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Sorry, LeBron: Kyle Busch says ‘you can’t self-proclaim’ as greatest ever

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If we were choosing a fantasy team of four drivers across any era in NASCAR, Kyle Busch would list himself with David Pearson, Tim Flock and Dale Earnhardt.

But that doesn’t necessarily mean the 2015 champion considers himself one of the greatest drivers in NASCAR history yet.

“I’m not going to answer that question,” Busch told NBC Sports when asked during an interview this week. “Because it’s not for me to answer.”

The 2015 series champion was one of a few dozen drivers who sat down with a crew from NASCAR America to answer a series of questions, one of which was: What four drivers are on your NASCAR fantasy team?

Busch was the only NASCAR driver in his answer to cite LeBron James, who recently proclaimed himself to be the greatest NBA player of all time. Leading the Cleveland Cavaliers to the 2016 championship after falling behind 3-1 to the Golden State Warriors made him The Greatest, James said, though others took umbrage at the assessment.

“Everybody was like how they’re the greatest team of all-time, they were the greatest team ever assembled,” James said. “And for us to come back, the way we came back in that fashion, I was like ‘You did something special.’ ”

Busch said he wouldn’t allow himself that declaration as NASCAR star.

“I’m kinda weirded out by what LeBron James had to say a few weeks ago about he feels as though he’s the greatest of all time,” Busch said. “You can’t self-proclaim that. I’ll never self-proclaim myself as the greatest of all time.”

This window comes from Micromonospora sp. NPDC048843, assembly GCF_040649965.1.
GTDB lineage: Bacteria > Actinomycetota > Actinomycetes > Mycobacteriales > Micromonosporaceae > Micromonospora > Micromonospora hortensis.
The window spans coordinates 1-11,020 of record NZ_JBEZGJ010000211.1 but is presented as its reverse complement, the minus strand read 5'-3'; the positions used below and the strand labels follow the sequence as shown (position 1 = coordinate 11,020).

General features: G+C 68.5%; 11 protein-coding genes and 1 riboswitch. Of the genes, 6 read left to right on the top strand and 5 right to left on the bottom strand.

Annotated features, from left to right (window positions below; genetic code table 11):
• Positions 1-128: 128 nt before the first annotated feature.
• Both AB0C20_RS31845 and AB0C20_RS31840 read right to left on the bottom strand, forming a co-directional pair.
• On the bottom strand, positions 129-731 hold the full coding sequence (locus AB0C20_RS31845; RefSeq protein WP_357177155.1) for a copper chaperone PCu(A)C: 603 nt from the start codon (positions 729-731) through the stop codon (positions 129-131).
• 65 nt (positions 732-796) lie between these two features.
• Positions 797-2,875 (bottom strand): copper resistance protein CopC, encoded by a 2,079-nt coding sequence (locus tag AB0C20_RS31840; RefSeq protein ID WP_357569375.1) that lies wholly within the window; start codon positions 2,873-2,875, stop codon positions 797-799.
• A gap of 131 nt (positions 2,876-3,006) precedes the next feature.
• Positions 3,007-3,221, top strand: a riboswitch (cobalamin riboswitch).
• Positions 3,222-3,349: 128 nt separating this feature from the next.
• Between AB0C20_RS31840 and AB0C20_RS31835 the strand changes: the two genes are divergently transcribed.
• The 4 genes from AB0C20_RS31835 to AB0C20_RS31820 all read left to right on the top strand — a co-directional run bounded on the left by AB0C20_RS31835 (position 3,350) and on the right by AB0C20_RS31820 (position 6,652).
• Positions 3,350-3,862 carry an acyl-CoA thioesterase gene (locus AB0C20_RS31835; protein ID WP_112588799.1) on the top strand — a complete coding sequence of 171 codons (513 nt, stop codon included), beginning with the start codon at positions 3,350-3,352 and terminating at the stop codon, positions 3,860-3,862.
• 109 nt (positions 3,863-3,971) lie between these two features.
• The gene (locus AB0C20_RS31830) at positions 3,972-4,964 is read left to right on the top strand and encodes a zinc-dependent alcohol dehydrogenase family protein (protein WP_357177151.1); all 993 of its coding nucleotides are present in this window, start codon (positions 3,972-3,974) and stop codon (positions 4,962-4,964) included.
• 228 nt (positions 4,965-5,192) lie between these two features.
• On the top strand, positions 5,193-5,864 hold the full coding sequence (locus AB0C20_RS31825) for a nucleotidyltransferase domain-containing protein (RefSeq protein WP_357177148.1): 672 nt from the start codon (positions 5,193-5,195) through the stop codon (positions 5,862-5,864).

The decided lack of hubris might seem discordant with the self-proclaimed “KB Show” who takes a bow to the grandstands after each of his victories and regularly challenges his detractors on social media. Busch seems to relish being the center of attention as one of the more polarizing drivers in the Cup Series.

But Busch, who has 194 victories across the top three series (including 51 in Cup), takes a more modest view in ranking his own accomplishments.

“Will I put myself in the discussion and say am I one of (the greatest ever)? Yes,” he said. “Do I feel as though I could be one of the greatest of all time, like if it’s top five that you’re talking about? I would say yes.

“But never the No. 1.”

NASCAR America will return to NBCSN at 5 p.m. on Feb. 11. Stay tuned for how drivers answered that question along with many others.

And watch this Friday at 8 p.m. on NBCSN as the NASCAR Hall of Fame’s 2019 class (Jeff Gordon, Jack Roush, Roger Penske, Alan Kulwicki and Davey Allison) is inducted in Charlotte.

Regardless of how he ranks himself, Busch undoubtedly will be enshrined there someday.

Long: Pay attention to what Chase Elliott is doing in playoffs

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KANSAS CITY, Kansas — Don’t call Chase Elliott the Fourth to NASCAR’s Big 3.

Don’t say the Hendrick Motorsports driver has become a member of the Big 3.

Don’t label him a championship threat after his second win in the past three races and third in the last 11 — although no other remaining title contender can match those victory totals in the same stretch.